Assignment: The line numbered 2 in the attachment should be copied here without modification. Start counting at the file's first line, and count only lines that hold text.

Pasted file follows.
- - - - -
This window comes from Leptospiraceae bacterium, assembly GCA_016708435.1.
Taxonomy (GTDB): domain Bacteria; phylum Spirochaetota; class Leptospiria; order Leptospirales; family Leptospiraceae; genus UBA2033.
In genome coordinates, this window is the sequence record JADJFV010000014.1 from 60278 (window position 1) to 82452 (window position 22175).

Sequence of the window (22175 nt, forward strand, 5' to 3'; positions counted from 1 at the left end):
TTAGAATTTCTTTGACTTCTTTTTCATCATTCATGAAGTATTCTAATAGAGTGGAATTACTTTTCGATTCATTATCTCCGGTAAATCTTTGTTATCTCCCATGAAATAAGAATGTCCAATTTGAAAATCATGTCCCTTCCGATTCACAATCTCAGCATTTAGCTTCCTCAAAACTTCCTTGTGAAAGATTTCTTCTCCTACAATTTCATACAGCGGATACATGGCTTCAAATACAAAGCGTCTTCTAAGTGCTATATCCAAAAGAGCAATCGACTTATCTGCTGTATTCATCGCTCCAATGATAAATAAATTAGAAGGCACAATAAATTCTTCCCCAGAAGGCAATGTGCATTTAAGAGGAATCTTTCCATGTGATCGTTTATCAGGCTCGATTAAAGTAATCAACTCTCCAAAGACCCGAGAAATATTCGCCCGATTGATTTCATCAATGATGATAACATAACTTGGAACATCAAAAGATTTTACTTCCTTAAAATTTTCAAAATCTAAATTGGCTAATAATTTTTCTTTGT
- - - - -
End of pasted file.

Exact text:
Taxonomy (GTDB): domain Bacteria; phylum Spirochaetota; class Leptospiria; order Leptospirales; family Leptospiraceae; genus UBA2033.